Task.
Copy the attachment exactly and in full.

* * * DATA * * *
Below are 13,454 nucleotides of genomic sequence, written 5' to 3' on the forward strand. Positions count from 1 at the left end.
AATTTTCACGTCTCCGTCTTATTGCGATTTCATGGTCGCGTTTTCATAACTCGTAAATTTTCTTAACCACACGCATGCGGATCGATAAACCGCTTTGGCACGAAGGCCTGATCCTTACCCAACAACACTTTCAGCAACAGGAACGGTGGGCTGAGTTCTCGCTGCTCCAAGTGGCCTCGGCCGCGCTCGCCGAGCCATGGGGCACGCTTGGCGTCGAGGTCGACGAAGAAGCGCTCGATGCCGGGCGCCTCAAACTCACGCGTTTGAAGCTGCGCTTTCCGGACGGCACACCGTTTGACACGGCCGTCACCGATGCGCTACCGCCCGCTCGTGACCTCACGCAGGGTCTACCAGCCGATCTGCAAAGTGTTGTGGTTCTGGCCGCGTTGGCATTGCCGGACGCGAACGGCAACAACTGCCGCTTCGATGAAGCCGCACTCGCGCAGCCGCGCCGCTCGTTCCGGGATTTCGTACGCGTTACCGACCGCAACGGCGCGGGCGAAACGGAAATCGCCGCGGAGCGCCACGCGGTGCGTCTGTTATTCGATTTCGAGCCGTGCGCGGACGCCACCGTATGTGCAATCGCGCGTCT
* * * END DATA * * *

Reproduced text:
Below are 13,454 nucleotides of genomic sequence, written 5' to 3' on the forward strand. Positions count from 1 at the left end.
AATTTTCACGTCTCCGTCTTATTGCGATTTCATGGTCGCGTTTTCATAACTCGTAAATTTTCTTAACCACACGCATGCGGATCGATAAACCGCTTTGGCACGAAGGCCTGATCCTTACCCAACAACACTTTCAGCAACAGGAACGGTGGGCTGAGTTCTCGCTGCTCCAAGTGGCCTCGGCCGCGCTCGCCGAGCCATGGGGCACGCTTGGCGTCGAGGTCGACGAAGAAGCGCTCGATGCCGGGCGCCTCAAACTCACGCGTTTGAAGCTGCGCTTTCCGGACGGCACACCGTTTGACACGGCCGTCACCGATGCGCTACCGCCCGCTCGTGACCTCACGCAGGGTCTACCAGCCGATCTGCAAAGTGTTGTGGTTCTGGCCGCGTTGGCATTGCCGGACGCGAACGGCAACAACTGCCGCTTCGATGAAGCCGCACTCGCGCAGCCGCGCCGCTCGTTCCGGGATTTCGTACGCGTTACCGACCGCAACGGCGCGGGCGAAACGGAAATCGCCGCGGAGCGCCACGCGGTGCGTCTGTTATTCGATTTCGAGCCGTGCGCGGACGCCACCGTATGTGCAATCGCGCGTCT